Hosting Healthy Meetings
- Ask meeting attendees to pick a penny out of a basket or bowl, look at the year, and talk with a partner about what happened that year (for them or historically). Ask the partner to Be Here Now in listening and share with the group what they learned. At the end of the activity, ask participants to exercise the same level of listening through the meeting. (Be Here Now/Listening)
- At the start of a meeting, ask each attendee, “What needs to happen here for you to feel this was a successful meeting?” Record all responses and agree as a group to aim for those results.
- Start the meeting by asking attendees to consider what might be tempting them away from Being Here Now for the meeting. You can ask them to share with the group or a partner. Another variation is to have everyone write the potential distractions on a piece of paper; then, have them ball up the paper to put the distractions aside.
- Ask participants to write something that concerns them about a current or pending change on a piece of paper, then ball it up and throw it across the room. Have everyone pick up a paper ball. As each person reads the paper aloud, ask the group to offer support and respond to each concern as a participant-supporter-coach.
- Ask participants to break into pairs, and talk about how values and behaviors can help them manage a current or pending change.
- At a meeting where you are talking about a change, lighten the mood with culture-themed refreshments, including: shots of culture (yogurt), results scones, and blue chips (blue corn chips). Remind participants that looking at ordinary things in a new way, as we have to with change, can be fun.
- Hand out unfolded towels to 5-6 participants and give them the simple instruction to fold the towel. When they are done, ask each to show how it was folded and then ask why they folded it that way. Draw out the thinking behind each person’s choice in how they folded the towel. Debrief around the results cone and show how participants’ thinking drove their behaviors and their results.
- Ask each member to demonstrate a “silly walk,” or a new way of getting across the room. Run through the group several times, asking each person to use a new silly walk. Playing music helps the creativity. After everyone has participated several times, talk about how each different style gets results and we all walk the walk in our own way.
- Select a new result the team is responsible for achieving. Use the results cone to talk about what thinking and behaviors will help achieve the result. As a group, develop a list of thinking and behaviors everyone will focus on to achieve success.
Supporting High Performance
- Ask participants to share a recent success and how changes they’ve made as a result of learning more about our values and high performing behaviors contributed to that success.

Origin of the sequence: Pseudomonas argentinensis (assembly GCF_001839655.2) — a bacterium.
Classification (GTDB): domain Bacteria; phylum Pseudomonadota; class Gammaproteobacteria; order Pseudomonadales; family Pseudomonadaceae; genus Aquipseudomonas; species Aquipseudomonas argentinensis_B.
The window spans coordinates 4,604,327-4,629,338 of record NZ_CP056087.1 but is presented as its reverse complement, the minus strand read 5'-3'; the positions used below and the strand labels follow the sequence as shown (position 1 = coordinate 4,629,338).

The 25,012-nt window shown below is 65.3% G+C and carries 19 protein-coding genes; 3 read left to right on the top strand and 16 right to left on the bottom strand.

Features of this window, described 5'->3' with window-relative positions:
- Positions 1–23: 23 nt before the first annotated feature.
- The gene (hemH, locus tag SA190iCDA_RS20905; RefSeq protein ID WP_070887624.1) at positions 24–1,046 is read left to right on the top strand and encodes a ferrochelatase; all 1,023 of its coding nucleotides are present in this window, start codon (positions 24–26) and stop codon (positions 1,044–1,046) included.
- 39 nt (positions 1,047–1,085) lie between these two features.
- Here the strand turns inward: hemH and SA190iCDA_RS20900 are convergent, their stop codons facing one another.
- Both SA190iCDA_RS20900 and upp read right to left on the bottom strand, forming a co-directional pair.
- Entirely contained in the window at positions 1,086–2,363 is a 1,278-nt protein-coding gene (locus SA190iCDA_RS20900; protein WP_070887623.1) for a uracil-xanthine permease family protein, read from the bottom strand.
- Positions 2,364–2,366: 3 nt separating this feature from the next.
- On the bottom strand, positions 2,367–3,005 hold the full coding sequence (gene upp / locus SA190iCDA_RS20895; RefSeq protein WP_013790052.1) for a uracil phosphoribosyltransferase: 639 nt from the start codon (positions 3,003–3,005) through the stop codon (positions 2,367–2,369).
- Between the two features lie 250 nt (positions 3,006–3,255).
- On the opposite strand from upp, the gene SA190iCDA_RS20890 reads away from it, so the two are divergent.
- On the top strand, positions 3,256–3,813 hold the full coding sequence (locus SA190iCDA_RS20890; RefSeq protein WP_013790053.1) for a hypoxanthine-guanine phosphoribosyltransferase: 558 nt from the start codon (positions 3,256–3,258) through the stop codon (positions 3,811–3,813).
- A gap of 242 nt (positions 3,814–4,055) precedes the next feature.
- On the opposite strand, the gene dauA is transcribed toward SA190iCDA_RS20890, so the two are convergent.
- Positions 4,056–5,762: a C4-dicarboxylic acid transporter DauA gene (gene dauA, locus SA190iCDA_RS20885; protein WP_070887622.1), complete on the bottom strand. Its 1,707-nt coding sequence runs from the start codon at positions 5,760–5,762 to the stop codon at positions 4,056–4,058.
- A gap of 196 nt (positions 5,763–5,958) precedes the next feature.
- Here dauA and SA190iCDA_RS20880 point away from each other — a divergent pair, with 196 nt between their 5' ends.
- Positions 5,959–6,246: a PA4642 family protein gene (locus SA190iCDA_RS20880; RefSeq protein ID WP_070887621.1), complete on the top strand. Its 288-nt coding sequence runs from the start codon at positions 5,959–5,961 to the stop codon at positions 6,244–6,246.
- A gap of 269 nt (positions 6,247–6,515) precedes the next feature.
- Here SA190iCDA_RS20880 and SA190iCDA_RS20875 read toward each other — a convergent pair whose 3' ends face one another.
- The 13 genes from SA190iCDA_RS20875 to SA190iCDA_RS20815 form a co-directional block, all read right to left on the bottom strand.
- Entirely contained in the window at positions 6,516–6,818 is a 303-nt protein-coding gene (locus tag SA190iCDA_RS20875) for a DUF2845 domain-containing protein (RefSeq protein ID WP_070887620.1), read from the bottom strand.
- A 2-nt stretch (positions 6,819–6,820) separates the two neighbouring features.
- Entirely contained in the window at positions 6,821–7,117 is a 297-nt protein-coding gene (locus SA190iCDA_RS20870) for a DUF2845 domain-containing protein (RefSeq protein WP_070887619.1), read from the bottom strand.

- Have team members spend a few minutes to individually collect “feedforward” advice; feedforward advice uses the format of “I’m working on _______. Do you have a couple of ideas for me?”
- Ask participants to describe a time when they experienced poor customer service, and how many people did they tell about the experience? Next, ask them to describe a time when they experienced excellent customer service, and how many people did tell?” Discuss the importance of providing excellent service. Then, discuss what service the team provides and to whom, and ways to consistently provide excellent service.
- Have each person share something about themselves that no one else knows. To get started, you can offer a question such as, What’s your behavioral style, and what do you appreciate about other styles? What was your favorite birthday celebration, and why? Another variation is to have everyone share three truths and a lie, and have the group decide which is the lie.
- Before a meeting, ask everyone to write something unique about themselves on an index card, without their name). Collect all index cards before the meeting. As participants arrive, have them draw a card and find the person it belongs to.
- Select a topic of concern to the group. Pass around a multi-colored beach ball; explain that each color on the ball represents one member of the team. Pass the ball around the room; as each person receives the ball, they’re asked to claim their color and describe their contribution or filters around the topic.
- Lead the group in five minutes of exercise, such as desk stretches, lunges, or wall squats. If you’re hosting a longer meeting, do this again in the middle of the meeting to refocus and re-energize the group.
- Have an attendee prepare a healthy snack for the group. Provide copies of the recipe.
- Lead the group through a relaxation exercise, such as a reflective activity, deep breathing, or meditation.